DN2.4.1. The First Fruit of the Ascetic Life

Sāmaññaphala Sutta ("The Fruits of the Ascetic Life")

And so I ask the Buddha: Sir, there are many different professional fields. These include elephant riders, cavalry, charioteers, archers, bannermen, adjutants, food servers, warrior-chiefs, princes, chargers, great warriors, heroes, leather-clad soldiers, and sons of bondservants. They also include bakers, barbers, bathroom attendants, cooks, garland-makers, dyers, weavers, basket-makers, potters, accountants, finger-talliers, or those following any similar professions. All these live off the fruits of their profession which are apparent in the present life. With that they bring happiness and joy to themselves, their parents, their children and partners, and their friends and colleagues. And they establish an uplifting religious donation for ascetics and brahmins that’s conducive to heaven, ripens in happiness, and leads to heaven. Sir, can you point out a fruit of the ascetic life that’s likewise apparent in the present life?”

“I can, great king. Well then, I’ll ask you about this in return, and you can answer as you like. What do you think, great king? Suppose you had a person who was a bondservant, a worker. They get up before you and go to bed after you, and are obliging, behaving nicely and speaking politely, and gazing up at your face. They’d think: ‘The outcome and result of good deeds is just so incredible, so amazing! For this King Ajātasattu is a human being, and so am I. Yet he amuses himself, supplied and provided with the five kinds of sensual stimulation as if he were a god. Whereas I’m his bondservant, his worker. I get up before him and go to bed after him, and am obliging, behaving nicely and speaking politely, and gazing up at his face. I should do good deeds. Why don’t I shave off my hair and beard, dress in ocher robes, and go forth from the lay life to homelessness?’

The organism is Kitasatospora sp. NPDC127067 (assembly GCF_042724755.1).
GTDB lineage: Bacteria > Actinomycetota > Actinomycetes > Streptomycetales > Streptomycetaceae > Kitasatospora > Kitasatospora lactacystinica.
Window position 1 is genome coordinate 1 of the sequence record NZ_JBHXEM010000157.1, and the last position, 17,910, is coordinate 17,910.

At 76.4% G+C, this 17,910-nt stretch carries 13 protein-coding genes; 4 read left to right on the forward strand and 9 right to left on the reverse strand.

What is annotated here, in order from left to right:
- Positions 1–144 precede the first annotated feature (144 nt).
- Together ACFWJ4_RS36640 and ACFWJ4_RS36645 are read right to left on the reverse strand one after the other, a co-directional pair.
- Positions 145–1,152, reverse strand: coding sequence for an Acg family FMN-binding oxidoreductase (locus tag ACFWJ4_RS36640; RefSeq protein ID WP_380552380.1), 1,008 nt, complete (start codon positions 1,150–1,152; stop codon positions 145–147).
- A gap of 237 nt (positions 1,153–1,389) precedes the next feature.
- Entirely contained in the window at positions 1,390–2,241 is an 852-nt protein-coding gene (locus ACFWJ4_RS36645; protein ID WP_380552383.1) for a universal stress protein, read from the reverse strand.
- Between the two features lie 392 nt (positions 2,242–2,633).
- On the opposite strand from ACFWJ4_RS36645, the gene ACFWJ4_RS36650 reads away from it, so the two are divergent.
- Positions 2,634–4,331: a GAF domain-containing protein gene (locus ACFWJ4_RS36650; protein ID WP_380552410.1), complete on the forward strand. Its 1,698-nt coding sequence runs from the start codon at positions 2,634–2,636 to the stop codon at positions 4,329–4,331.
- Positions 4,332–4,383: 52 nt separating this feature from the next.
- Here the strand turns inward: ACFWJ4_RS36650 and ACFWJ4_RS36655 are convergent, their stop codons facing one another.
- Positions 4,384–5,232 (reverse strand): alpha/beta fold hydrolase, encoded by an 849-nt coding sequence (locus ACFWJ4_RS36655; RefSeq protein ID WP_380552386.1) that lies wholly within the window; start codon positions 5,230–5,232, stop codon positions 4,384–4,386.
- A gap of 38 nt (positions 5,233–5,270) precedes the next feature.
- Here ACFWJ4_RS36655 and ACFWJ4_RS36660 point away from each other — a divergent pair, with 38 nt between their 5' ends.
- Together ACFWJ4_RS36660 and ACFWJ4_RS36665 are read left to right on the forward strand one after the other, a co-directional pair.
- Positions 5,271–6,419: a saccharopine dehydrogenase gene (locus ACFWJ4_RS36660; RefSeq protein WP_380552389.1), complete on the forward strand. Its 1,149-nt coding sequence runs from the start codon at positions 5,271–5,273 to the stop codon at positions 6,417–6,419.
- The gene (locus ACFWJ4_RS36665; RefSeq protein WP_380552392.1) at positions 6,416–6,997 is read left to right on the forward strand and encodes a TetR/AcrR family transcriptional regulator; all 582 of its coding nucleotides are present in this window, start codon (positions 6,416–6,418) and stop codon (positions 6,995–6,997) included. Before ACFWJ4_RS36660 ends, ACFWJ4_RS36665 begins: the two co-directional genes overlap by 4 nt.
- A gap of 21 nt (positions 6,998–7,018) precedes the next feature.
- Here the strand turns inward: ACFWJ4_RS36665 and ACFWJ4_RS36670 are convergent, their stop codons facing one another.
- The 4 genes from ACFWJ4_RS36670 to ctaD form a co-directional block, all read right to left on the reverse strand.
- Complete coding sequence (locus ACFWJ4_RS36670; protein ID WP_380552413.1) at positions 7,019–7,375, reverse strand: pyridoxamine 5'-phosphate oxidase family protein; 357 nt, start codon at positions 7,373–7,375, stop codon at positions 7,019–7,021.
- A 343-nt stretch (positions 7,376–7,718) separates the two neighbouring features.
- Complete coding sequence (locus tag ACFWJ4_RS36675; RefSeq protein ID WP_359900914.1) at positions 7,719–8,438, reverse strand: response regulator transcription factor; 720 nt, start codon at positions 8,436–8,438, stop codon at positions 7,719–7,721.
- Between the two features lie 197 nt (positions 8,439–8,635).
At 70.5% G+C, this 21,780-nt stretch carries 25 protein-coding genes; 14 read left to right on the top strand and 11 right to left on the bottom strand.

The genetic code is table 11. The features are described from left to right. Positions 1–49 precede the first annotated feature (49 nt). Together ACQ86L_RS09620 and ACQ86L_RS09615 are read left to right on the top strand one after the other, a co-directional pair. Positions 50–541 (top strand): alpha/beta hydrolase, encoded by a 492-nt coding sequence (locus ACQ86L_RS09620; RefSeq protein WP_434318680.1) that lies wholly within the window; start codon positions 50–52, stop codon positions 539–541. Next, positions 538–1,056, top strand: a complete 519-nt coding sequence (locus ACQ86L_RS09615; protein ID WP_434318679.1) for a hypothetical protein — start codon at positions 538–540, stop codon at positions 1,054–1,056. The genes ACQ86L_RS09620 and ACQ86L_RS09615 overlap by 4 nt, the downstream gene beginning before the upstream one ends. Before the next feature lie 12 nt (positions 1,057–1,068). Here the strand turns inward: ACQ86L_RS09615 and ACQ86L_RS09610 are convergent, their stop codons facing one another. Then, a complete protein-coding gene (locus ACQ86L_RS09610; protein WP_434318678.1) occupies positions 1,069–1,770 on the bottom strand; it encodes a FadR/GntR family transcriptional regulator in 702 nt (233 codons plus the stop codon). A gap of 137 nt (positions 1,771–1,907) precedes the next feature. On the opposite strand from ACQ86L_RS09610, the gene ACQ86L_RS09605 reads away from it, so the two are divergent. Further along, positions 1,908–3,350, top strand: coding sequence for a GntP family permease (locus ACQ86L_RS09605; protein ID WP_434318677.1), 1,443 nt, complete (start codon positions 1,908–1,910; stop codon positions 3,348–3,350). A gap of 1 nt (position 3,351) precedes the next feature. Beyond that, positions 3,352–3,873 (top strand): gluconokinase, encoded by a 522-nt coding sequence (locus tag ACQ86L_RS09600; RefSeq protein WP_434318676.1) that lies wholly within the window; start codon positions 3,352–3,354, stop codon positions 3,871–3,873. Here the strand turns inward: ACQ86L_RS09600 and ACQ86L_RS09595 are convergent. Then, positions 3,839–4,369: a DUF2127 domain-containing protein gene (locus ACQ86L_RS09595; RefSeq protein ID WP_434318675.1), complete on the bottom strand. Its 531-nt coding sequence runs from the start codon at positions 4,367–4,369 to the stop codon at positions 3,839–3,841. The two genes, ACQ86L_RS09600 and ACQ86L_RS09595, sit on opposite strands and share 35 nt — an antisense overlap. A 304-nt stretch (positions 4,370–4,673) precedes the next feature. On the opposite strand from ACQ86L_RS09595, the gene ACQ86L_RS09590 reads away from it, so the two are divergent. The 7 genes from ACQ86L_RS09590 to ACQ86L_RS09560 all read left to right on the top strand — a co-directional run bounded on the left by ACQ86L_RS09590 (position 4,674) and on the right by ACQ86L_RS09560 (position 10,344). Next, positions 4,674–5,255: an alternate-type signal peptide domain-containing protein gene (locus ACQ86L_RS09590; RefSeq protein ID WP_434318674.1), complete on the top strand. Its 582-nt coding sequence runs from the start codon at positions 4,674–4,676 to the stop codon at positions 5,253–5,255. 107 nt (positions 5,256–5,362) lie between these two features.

After some time, that is what they do. Having gone forth they’d live restrained in body, speech, and mind, living content with nothing more than food and clothes, delighting in seclusion. And suppose your men were to report all this to you. Would you say to them: ‘Bring that person to me! Let them once more be my bondservant, my worker’?”

“No, sir. Rather, I would bow to them, rise in their presence, and offer them a seat. I’d invite them to accept robes, alms-food, lodgings, and medicines and supplies for the sick. And I’d arrange for their lawful guarding and protection.”

“What do you think, great king? If this is so, is there a fruit of the ascetic life apparent in the present life or not?”

“Clearly, sir, there is.”

“This is the first fruit of the ascetic life that’s apparent in the present life, which I point out to you.”

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